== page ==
Giving Away Your Ideas to Win New Business

Posted March 28, 2013

A few people are going to steal your ideas.

Not a lot, and certainly not as many as people might think, but a few will.  Yet whatever that number is, it pales in comparison to the number of people who will hire you, recommend you, and rave about you as a result of the ideas you shared freely.

Expert writing on wall

When you’re in a service business, there are few ways to land a new client more powerful than being given the opportunity to show them how smart, creative and innovative you are.  You’re showing them you’re a thought leader, and people like to work with thought leaders.

Unfortunately, many people are so worried the client will take their ideas and have a competitor execute them, they clam up in a presentation meeting.  They focus on past work, show their portfolio, maybe get to know the client and the project details, but they hold back on sharing any new ideas.

I’ve got some great insights and ideas for you,” they’re saying, “but you’ll have to hire me first to find out what they are.” 

Whey I ran my event company, I would have loved to follow a competitor like that in a pitch meeting.  After I’d impress the client with my thinking, show them how much I understand what they’re looking to accomplish and freely brainstorm with them, the competitor didn’t stand a chance.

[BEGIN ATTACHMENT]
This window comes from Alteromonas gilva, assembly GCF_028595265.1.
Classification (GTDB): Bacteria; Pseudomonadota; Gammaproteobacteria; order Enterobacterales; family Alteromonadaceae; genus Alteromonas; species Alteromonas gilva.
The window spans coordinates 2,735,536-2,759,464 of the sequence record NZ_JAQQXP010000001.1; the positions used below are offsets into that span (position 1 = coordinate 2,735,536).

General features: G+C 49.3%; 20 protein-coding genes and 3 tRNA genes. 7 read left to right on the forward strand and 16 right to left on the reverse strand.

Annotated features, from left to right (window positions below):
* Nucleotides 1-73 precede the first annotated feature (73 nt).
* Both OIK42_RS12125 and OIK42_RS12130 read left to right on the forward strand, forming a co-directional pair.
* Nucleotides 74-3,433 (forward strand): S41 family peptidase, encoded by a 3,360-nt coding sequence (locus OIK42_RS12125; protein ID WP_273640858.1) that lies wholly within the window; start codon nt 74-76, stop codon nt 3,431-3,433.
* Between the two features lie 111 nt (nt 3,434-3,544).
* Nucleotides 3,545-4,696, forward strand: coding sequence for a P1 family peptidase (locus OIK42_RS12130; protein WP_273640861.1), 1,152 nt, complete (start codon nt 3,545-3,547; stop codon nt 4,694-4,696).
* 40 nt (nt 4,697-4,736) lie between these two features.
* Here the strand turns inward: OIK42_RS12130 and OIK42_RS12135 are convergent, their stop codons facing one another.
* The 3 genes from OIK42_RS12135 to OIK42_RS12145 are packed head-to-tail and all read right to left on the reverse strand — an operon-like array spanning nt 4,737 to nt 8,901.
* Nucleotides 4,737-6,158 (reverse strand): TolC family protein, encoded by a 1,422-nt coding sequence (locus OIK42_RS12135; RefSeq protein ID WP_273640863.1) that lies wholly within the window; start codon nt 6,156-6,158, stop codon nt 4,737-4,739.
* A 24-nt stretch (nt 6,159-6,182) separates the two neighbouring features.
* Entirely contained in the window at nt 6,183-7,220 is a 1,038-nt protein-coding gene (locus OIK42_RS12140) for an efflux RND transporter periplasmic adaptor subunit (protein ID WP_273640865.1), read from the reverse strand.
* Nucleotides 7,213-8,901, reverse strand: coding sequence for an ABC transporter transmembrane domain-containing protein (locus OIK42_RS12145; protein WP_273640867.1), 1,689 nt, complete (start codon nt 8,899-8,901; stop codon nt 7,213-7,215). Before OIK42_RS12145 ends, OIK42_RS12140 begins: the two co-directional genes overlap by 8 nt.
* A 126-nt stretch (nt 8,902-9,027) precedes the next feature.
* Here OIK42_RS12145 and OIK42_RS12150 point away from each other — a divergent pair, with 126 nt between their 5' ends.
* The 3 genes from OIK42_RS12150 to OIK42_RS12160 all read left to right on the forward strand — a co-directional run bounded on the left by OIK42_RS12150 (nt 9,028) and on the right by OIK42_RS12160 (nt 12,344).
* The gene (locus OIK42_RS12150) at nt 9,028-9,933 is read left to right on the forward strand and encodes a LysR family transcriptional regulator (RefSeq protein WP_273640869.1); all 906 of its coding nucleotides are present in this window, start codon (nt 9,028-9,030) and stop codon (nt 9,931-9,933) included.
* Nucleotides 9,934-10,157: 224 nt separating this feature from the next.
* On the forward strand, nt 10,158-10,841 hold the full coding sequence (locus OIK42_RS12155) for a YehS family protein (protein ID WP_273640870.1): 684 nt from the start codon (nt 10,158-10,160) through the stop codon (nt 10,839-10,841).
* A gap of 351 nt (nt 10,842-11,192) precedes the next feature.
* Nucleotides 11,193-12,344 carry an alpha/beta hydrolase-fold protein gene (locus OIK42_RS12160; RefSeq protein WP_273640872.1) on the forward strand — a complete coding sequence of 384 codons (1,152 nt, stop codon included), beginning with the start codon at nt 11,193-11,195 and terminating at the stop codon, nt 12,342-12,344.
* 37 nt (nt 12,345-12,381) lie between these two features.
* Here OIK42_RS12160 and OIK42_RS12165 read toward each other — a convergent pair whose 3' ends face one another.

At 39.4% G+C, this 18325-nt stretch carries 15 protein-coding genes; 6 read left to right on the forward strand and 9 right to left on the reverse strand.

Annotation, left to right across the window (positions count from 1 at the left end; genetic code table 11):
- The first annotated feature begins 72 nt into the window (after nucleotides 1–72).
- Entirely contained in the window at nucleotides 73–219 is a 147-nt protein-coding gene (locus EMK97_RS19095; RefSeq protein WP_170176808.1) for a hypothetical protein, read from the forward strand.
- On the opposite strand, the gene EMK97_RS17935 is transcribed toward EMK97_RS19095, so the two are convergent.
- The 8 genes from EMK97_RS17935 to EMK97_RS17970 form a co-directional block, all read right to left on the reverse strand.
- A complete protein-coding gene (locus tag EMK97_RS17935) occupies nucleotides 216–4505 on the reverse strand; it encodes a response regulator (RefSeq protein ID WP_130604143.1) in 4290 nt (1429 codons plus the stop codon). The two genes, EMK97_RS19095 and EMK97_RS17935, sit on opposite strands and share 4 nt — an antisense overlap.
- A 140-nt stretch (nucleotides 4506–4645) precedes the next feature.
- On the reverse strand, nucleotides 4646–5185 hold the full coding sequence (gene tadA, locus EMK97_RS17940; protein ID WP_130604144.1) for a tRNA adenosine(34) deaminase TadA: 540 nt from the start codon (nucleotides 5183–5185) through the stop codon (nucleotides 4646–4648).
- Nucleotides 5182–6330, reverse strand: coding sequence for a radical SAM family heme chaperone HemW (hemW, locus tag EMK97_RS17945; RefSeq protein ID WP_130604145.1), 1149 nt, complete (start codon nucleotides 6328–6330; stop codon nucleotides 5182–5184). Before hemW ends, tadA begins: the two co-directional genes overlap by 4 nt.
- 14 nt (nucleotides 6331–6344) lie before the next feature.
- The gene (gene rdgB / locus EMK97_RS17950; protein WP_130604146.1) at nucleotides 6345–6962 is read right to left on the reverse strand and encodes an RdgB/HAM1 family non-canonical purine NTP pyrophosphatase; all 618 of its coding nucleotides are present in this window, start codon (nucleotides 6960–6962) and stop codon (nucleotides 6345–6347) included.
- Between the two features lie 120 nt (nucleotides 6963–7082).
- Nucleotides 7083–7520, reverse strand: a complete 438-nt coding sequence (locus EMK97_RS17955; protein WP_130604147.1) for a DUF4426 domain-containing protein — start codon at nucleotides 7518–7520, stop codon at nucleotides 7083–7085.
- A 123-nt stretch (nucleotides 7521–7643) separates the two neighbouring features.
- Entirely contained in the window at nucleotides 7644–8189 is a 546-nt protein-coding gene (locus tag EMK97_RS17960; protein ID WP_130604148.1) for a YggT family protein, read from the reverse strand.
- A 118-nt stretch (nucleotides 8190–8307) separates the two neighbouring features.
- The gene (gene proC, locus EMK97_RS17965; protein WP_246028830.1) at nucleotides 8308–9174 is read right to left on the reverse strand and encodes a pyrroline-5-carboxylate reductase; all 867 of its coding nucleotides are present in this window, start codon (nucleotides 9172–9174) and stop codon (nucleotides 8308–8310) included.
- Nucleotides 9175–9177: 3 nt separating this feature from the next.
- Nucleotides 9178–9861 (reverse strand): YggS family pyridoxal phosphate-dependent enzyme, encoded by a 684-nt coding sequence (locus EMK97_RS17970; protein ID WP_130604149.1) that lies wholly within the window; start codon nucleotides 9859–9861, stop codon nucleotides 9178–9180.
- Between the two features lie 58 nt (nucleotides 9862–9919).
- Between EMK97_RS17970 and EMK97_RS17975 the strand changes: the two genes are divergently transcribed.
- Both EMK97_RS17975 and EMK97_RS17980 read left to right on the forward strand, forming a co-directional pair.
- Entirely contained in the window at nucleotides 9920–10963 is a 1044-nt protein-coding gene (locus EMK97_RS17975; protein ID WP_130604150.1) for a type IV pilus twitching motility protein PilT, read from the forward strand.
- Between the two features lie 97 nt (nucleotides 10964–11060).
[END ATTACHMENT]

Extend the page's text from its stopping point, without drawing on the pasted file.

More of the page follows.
Yes, you should get paid for your ideas.  And I did – only after I got hired.  It seems strange, I know, but the truth is many times we’d land a job largely based on ideas I’d already given the client for free.

No one will argue that it’s unethical for a client to take your idea and have someone else produce it.  Morality aside, however, it’s simply bad business, and it’s counter-intuitive to the client’s best interest, which is why so few actually do it.  After all, they’d be taking a risk that the competitor will be able to execute your ideas properly.

But the deeper reason is that the client’s more likely to bond with you, be inspired by your passion, and want someone with your creativity by their side during the execution phase.

Plus, think about how the different confidence levels speak about a company’s expertise.

  • One vendor is saying, “I know others can execute my ideas, so I’m worried you won’t need me if I give them to you.” 
  • The other is saying, “The ideas I’m giving you now are only part of what I bring to the table.  I may modify them, change them, or give you even better ones while we work together.  And in any case, no one can execute them the way I would.  I’m not worried about your ability to find someone else to run with my ideas, because they’ll never measure up to what I can do for you.”

It takes a bit of a leap of faith, and you have to believe in your value, but once you start thinking this way, you’ll see what a powerful way it is to win new clients.

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